By: Nicole Laidler


As the Director of Western Continuing Studies since 2010, Carolyn Young sees the transformative power of professional development on a daily basis. Continuous learning is about more than just adding skills to a resume, she says.  “It’s about what you do, where you go, and how you live.”


Continuous learning is about what you do, where you go, and how you live.

Carolyn Young, Director of Western Continuing Studies


Over the years, Young has enriched her own life by taking courses through Western Continuing Studies. 

She has completed her Professional Certificate in Communications and Public Relations, her Professional Certificate in Adult Learning (now called the Professional Certificate in Learning and Development) and she is currently working towards her Certificate in Innovative Thinking. Young has also completed the one-week French Immersion for Adults program offered through WCS – twice.

“We all need to keep learning,” says Young. The Canadian job market is evolving rapidly, she notes, and advances in artificial intelligence are expected to disrupt almost every facet of our economy. 

Young’s observations are borne out by a recent RBC labour force study, which found that more than 25% of Canadian jobs will be heavily disrupted by technology in the coming decade. Fully half will go through a significant overhaul of the skills required.

According to the study, learning new, transferable skills is one of the best things Canadian workers – and their employers - can do to keep up with the pace of change.

Successful organizations recognize the need to offer workers the opportunity to learn and grow. That’s why many – including Western University – make professional development available to their employees by providing an annual educational allotment.


Nicole Girotti, Animal Research Safety Consultant & Special Project Manager, instructor and lifelong learner


“I try to use all of my educational allotment each year,” says Nicole Girotti.

She works as an Animal Research Safety Consultant & Special Project Manager at Western University, serves as the VP of Western’s Professional and Managerial Association, and is an instructor at WCS where she teaches the Introduction to Toxicology in the Occupational Health and Safety Management Program.  

Girotti has also completed her Certificate in Project Management through WCS and is currently working towards her Certificates in Management, Leadership, Conflict Management, and Learning and Development.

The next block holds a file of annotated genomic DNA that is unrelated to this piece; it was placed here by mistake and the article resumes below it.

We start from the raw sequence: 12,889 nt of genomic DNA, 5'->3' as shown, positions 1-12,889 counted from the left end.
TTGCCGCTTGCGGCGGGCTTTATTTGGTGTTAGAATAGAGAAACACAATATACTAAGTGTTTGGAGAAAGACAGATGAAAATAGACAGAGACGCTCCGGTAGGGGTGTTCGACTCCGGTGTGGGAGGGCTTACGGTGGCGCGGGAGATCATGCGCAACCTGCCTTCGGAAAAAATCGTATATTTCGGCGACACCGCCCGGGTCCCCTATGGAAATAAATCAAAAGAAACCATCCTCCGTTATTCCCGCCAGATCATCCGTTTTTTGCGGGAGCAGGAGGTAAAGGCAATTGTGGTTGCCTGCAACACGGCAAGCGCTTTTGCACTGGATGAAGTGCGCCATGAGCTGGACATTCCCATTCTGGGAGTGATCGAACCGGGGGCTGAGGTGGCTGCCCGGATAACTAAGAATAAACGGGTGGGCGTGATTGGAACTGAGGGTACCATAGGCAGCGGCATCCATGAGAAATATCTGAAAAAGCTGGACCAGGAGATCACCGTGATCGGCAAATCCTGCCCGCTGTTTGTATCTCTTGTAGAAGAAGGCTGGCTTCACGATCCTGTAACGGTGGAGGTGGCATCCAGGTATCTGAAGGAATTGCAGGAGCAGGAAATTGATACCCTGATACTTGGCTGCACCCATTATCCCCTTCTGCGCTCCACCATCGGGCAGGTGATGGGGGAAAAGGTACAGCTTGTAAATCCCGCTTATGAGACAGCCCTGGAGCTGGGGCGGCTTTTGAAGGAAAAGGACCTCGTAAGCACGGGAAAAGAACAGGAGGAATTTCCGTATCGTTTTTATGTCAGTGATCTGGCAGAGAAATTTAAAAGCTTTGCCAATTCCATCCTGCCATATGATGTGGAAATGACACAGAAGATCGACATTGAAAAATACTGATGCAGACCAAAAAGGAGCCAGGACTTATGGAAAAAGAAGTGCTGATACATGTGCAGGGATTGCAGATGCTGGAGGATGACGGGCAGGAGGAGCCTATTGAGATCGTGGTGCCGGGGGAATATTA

Juggling work, a family, and studying takes commitment and organization says Girotti. “But I feel like the skills you learn make it worth the investment.”

John De Heus is another Western University employee who sees the value in lifelong learning. He has completed his Professional Certificate in Leadership and his Professional Certificate in Conflict Management Alternative Dispute Resolution, both through WCS.

As an academic advisor in Western’s Faculty of Science & Basic Medical Science, De Heus says he uses the skills he learned at WCS on a daily basis.


John De Heus, Academic Advisor and lifelong learner


"When advising and counseling students there are times you need to hold to a position that the student may not agree with. I have been able to strengthen certain skills so I can better manage and navigate those situations and provide more successful outcomes and resolutions for both parties,” he explains.

De Heus and Girotti say WCS makes it easy to combine work and continuing education. In many cases, courses can be completed in a few days or online.

“The instructors are thorough experts in what they do. They are people who have been in the industry for many years,” says De Heus. “As a student, you get quality education delivered in a timely fashion.”

And thanks to the educational allotment provided through Western University, classes are advanced funded for Western employees.

“It’s a great opportunity,” De Heus says.

Girotti comments that taking ongoing courses through WCS helps her develop a broad range of professional skills and keeps her engaged at work. “When my employer invests in me, it energizes me,” she says.

This comes as no surprise to Young.

When it comes to employee engagement, research clearly shows that providing opportunities for professional development consistently ranks near the top of the list. “Millennials in particular are looking for employers who value learning and development,” Young notes.

Supporting employees who want to grow and learn benefits organizations in other ways as well.  

Employees who are active in their learning and development also tend to be highly productive at work – even if they spend a few days or weeks each year in the classroom, says Young. “And the students in our programs come from diverse backgrounds and professions. Continuing education allows employees to see outside their own organization, and to bring that innovation back into the workplace.”  



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